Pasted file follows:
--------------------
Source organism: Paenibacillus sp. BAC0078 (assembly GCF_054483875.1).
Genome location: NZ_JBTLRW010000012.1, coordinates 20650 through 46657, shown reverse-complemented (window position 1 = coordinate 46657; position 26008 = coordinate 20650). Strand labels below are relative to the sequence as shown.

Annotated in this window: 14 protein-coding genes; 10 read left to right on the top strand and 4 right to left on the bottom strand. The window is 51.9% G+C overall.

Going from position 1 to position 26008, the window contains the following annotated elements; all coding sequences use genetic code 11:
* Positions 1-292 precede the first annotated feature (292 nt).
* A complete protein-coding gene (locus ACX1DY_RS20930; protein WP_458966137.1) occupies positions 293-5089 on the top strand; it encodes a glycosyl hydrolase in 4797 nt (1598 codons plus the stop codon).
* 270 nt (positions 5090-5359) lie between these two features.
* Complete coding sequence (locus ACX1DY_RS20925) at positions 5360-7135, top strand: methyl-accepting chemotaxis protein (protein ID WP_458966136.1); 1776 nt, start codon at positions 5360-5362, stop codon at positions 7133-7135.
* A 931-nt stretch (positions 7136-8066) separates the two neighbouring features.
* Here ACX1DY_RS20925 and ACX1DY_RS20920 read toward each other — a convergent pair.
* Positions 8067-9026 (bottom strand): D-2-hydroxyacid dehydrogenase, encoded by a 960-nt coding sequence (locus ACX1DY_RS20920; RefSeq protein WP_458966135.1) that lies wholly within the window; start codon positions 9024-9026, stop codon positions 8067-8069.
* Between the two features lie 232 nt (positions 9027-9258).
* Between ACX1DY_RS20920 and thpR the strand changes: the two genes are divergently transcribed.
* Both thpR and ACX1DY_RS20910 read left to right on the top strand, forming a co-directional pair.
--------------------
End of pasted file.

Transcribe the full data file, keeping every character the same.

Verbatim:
Source organism: Paenibacillus sp. BAC0078 (assembly GCF_054483875.1).
Genome location: NZ_JBTLRW010000012.1, coordinates 20650 through 46657, shown reverse-complemented (window position 1 = coordinate 46657; position 26008 = coordinate 20650). Strand labels below are relative to the sequence as shown.

Annotated in this window: 14 protein-coding genes; 10 read left to right on the top strand and 4 right to left on the bottom strand. The window is 51.9% G+C overall.

Going from position 1 to position 26008, the window contains the following annotated elements; all coding sequences use genetic code 11:
* Positions 1-292 precede the first annotated feature (292 nt).
* A complete protein-coding gene (locus ACX1DY_RS20930; protein WP_458966137.1) occupies positions 293-5089 on the top strand; it encodes a glycosyl hydrolase in 4797 nt (1598 codons plus the stop codon).
* 270 nt (positions 5090-5359) lie between these two features.
* Complete coding sequence (locus ACX1DY_RS20925) at positions 5360-7135, top strand: methyl-accepting chemotaxis protein (protein ID WP_458966136.1); 1776 nt, start codon at positions 5360-5362, stop codon at positions 7133-7135.
* A 931-nt stretch (positions 7136-8066) separates the two neighbouring features.
* Here ACX1DY_RS20925 and ACX1DY_RS20920 read toward each other — a convergent pair.
* Positions 8067-9026 (bottom strand): D-2-hydroxyacid dehydrogenase, encoded by a 960-nt coding sequence (locus ACX1DY_RS20920; RefSeq protein WP_458966135.1) that lies wholly within the window; start codon positions 9024-9026, stop codon positions 8067-8069.
* Between the two features lie 232 nt (positions 9027-9258).
* Between ACX1DY_RS20920 and thpR the strand changes: the two genes are divergently transcribed.
* Both thpR and ACX1DY_RS20910 read left to right on the top strand, forming a co-directional pair.